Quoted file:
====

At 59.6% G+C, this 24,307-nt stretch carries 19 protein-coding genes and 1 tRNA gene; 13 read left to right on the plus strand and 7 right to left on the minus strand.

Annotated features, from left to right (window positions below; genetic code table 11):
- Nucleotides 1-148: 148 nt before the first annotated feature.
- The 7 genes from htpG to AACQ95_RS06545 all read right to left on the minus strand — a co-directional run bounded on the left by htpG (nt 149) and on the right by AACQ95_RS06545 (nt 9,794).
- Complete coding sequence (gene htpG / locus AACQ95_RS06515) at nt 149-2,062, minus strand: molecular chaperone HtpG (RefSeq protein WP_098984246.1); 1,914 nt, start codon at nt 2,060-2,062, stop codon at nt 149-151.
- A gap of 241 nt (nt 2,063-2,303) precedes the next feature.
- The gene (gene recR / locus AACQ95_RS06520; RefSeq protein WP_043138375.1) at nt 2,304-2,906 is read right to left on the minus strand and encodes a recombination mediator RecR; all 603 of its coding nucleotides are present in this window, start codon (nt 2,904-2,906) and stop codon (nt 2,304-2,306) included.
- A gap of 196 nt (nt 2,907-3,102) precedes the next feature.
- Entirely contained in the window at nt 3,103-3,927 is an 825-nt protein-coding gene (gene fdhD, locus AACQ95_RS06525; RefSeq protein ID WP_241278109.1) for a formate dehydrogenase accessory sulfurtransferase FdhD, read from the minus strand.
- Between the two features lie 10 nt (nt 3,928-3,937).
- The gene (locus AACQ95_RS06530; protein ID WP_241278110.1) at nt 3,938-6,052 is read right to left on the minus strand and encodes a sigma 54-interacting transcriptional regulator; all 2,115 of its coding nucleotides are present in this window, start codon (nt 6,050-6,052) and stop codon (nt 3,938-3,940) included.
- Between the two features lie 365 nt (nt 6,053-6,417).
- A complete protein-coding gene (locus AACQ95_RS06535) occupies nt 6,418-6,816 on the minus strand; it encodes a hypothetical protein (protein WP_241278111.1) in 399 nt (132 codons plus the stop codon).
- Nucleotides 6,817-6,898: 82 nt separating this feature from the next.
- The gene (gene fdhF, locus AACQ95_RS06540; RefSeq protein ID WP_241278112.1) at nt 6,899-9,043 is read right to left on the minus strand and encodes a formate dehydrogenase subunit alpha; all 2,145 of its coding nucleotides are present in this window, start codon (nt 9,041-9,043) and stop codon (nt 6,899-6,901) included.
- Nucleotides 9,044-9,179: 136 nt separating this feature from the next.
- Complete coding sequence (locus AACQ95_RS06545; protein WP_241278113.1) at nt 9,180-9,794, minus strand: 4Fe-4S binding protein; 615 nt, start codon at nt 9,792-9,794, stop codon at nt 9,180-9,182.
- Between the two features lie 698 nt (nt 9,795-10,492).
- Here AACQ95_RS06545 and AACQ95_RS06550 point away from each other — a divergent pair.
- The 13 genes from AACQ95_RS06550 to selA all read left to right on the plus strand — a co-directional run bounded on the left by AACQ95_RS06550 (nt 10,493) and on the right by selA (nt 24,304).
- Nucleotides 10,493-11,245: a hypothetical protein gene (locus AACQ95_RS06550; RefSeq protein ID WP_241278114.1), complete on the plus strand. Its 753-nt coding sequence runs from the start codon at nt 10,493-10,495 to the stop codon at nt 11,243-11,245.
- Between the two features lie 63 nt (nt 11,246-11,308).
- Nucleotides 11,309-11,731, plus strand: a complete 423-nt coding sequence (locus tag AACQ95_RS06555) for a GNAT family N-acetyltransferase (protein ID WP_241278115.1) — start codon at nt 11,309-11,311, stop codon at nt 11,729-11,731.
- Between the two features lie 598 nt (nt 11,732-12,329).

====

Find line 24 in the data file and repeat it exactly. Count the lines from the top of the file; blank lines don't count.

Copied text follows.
- Between the two features lie 598 nt (nt 11,732-12,329).